At the time I wrote my last entry, about Iowa State University researcher Dong-Pyou Han’s admitted research misconduct, I had an email seeking additional information out to ISU spokesman John McCarroll.
I wasn’t sure how soon McCarroll would get back to me, given the skeleton staff ISU maintains during semester break, so I went ahead with the post, which raised questions about what kind of a deal Han may have reached to settle charges that he tampered with research for an AIDS vaccine.
McCarroll’s response, just before New Year’s Day, sheds some light on those questions – but not much.
Han, in a voluntary agreement with the Office of Research Integrity (ORI) at the Department of Health and Human Services, was banned for three years from involvement in any government grants and from advising any Public Health Service committees or boards.
Commenters and bloggers have suggested Han should get jail time and repay some of the millions of federal grants awarded after he admitted faking results by spiking rabbit blood with human HIV antibodies. Although I believe such sanctions are rare, I didn’t see any reason Han couldn’t be prosecuted and speculated he may have reached a deal to avoid criminal charges and a more stiff sanction.
After checking with ISU’s research administration, McCarroll says the university didn’t promise Han immunity and gave him nothing in return for his admission. He also says ISU has no knowledge that Han’s case has been referred to law enforcement for investigation and charges.
The university shared its investigation results only with ORI and the Iowa Board of Regents, McCarroll says in an email.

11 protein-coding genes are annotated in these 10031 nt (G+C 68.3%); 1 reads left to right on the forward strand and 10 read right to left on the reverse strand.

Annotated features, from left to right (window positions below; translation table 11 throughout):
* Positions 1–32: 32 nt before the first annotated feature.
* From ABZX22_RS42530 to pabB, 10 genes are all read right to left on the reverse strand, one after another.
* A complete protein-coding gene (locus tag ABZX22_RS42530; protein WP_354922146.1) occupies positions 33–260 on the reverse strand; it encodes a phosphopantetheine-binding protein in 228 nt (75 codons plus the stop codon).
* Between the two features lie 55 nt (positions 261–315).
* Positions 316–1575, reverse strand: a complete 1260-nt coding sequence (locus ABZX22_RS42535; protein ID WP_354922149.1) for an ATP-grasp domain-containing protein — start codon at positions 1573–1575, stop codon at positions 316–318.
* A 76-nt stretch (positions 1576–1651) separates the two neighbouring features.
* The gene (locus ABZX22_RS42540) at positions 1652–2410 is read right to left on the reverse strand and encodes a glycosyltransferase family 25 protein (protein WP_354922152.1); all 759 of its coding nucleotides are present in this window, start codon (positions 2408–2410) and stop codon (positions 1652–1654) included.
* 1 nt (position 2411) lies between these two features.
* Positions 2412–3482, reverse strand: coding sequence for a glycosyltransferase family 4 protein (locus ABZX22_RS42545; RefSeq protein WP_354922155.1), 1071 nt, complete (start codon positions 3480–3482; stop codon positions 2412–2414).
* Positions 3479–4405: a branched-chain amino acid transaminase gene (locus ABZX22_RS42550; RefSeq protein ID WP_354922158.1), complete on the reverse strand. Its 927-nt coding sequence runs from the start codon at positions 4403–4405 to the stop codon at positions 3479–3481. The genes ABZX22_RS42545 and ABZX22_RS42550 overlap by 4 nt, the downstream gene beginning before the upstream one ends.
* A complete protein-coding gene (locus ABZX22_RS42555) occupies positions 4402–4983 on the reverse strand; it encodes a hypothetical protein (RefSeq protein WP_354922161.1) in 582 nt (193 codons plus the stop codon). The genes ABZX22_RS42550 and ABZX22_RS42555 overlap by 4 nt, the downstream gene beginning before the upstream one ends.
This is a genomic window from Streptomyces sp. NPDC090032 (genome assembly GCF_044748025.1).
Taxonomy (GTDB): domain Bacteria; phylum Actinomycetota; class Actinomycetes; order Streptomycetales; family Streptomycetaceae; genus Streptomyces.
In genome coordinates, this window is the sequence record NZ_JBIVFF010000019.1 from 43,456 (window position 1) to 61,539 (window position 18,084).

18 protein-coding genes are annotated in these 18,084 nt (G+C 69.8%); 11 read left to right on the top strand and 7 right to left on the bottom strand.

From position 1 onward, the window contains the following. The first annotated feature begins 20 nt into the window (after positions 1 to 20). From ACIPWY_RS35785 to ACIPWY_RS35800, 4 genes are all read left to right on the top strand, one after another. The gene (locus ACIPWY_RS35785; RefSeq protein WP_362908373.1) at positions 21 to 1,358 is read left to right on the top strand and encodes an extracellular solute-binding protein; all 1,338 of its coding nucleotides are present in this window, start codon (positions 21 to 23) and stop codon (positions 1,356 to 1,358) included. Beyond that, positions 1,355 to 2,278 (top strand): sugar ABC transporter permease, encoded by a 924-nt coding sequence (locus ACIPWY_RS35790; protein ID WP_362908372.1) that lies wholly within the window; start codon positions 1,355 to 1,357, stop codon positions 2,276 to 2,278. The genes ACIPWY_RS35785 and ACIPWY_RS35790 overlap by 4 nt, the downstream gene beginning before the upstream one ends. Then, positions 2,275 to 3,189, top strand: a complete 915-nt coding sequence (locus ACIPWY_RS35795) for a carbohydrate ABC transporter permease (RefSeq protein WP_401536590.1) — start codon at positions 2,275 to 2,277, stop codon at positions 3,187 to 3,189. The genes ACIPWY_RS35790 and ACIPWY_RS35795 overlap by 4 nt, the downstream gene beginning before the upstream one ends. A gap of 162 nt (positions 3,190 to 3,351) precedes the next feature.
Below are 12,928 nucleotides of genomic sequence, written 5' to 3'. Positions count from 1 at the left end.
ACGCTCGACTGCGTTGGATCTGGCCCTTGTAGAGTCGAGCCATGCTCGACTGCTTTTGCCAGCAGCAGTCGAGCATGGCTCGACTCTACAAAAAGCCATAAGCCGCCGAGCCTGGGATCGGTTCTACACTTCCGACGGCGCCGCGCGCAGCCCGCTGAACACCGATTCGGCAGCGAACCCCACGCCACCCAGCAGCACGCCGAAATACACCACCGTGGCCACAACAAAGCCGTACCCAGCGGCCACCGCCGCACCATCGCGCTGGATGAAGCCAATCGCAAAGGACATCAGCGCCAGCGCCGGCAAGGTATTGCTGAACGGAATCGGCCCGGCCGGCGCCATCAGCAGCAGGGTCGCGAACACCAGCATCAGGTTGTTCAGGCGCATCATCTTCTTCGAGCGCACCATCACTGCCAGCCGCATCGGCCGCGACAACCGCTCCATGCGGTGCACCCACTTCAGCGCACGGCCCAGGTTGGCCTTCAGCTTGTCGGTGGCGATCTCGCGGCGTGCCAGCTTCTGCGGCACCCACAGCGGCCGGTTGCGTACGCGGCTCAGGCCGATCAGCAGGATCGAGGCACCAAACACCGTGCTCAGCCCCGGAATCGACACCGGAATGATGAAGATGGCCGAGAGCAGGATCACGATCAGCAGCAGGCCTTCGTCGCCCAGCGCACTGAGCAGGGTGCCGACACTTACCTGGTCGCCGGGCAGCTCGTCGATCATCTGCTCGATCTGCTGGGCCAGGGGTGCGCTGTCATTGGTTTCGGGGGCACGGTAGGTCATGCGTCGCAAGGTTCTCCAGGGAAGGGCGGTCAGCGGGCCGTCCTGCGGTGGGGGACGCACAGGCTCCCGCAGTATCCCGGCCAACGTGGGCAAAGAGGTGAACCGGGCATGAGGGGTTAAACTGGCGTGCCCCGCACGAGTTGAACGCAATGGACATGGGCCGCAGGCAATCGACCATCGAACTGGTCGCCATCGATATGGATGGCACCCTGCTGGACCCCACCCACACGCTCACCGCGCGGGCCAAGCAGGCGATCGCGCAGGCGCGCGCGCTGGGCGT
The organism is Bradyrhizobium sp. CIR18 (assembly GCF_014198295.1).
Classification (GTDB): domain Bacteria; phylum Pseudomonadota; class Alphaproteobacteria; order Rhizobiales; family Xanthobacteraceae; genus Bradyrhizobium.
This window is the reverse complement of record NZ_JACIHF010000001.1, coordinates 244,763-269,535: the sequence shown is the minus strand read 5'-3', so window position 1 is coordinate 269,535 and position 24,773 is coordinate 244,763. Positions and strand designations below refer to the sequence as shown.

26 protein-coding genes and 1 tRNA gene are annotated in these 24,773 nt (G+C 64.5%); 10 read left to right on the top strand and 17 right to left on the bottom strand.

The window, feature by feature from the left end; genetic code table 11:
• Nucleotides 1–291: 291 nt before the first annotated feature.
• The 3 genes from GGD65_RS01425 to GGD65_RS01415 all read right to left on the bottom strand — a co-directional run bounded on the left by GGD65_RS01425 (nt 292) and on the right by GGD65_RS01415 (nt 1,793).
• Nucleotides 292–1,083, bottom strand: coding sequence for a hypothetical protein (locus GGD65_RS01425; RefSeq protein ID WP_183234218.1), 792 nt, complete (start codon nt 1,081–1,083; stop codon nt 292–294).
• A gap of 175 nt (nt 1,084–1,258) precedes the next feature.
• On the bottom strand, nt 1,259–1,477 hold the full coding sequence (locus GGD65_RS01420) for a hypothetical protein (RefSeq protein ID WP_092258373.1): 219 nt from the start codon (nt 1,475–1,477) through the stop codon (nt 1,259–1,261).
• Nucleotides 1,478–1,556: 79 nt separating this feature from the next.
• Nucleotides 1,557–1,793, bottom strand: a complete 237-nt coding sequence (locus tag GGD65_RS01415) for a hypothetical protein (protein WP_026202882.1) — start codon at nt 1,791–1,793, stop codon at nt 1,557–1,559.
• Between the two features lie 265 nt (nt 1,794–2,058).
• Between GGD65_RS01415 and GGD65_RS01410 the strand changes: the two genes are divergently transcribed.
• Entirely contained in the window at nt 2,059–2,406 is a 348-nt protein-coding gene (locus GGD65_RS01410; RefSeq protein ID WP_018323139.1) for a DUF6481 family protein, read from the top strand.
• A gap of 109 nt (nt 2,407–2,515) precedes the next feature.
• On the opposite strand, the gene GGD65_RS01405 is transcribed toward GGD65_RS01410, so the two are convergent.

ISU also sent me a copy of the agreement Han signed (see below). Most of the contents already came out in the ORI announcement, including the allegations Han admitted to and the sanctions. But it also states that Han “accepts and agrees not to contest or appeal the findings of research misconduct.”
Han also certifies that he currently receives no federal money and that he entered the agreement voluntarily. David Oliver, ISU’s vice president for research and economic development, signed on Nov. 13; Han signed on Nov. 20; and Wanda Jones, principal deputy assistant secretary for health, signed on Nov. 25.
Interestingly, a space for Han’s lawyer to sign is blank.
The letter from ORI was sent to Han last month at an address in Cleveland – home of Case Western Reserve University, from which Han moved in 2009 when ISU lured away his group leader, Michael Cho. It also gives an email address for Han. I’ve written him, but received no response.
ISU and ORI say Cho isn’t culpable in the scandal. In his response to my questions, McCarroll included comments Cho made to the Des Moines Register and Ames Tribune. I won’t go into them here, except to note that Cho believes the scandal won’t damage his group’s work in the long run.
“The vaccine candidate in question is only one of many … the team has been working on,” he writes. “More importantly, much of the research funding has been spent towards developing novel, more effective vaccine delivery platform technologies, which can be applied to any vaccine, not just for … AIDS.”
There’s no doubt Cho’s group is doing interesting work. It’s impossible to say whether their vaccine, which apparently relies on triggering an immune response to proteins present in HIV, will work. But, as Cho noted, the vaccine delivery ideas could be more exciting. For example, the group has modified a common bacterium found in the human gut to express a protein that triggers an immune response to the SARS (severe acute respiratory syndrome) virus. Mice immunized with oral or nasal doses of the bacteria produced antibodies effective against SARS viruses.
The paper presents results similar to those from the now-discredited AIDS research and Han is one of the coauthors on the SARS paper in the link. But since it came out in 2006 and he’s not the first author, its results probably are genuine.
But that’s a problem: Anything connected with Han’s name now has a shadow over it and, in the larger sense, so does any science. Research that advances human knowledge and improves and enlightens our lives can’t afford another blow to its credibility when it’s already under attack from skeptics, deniers, and Tea Party politicians.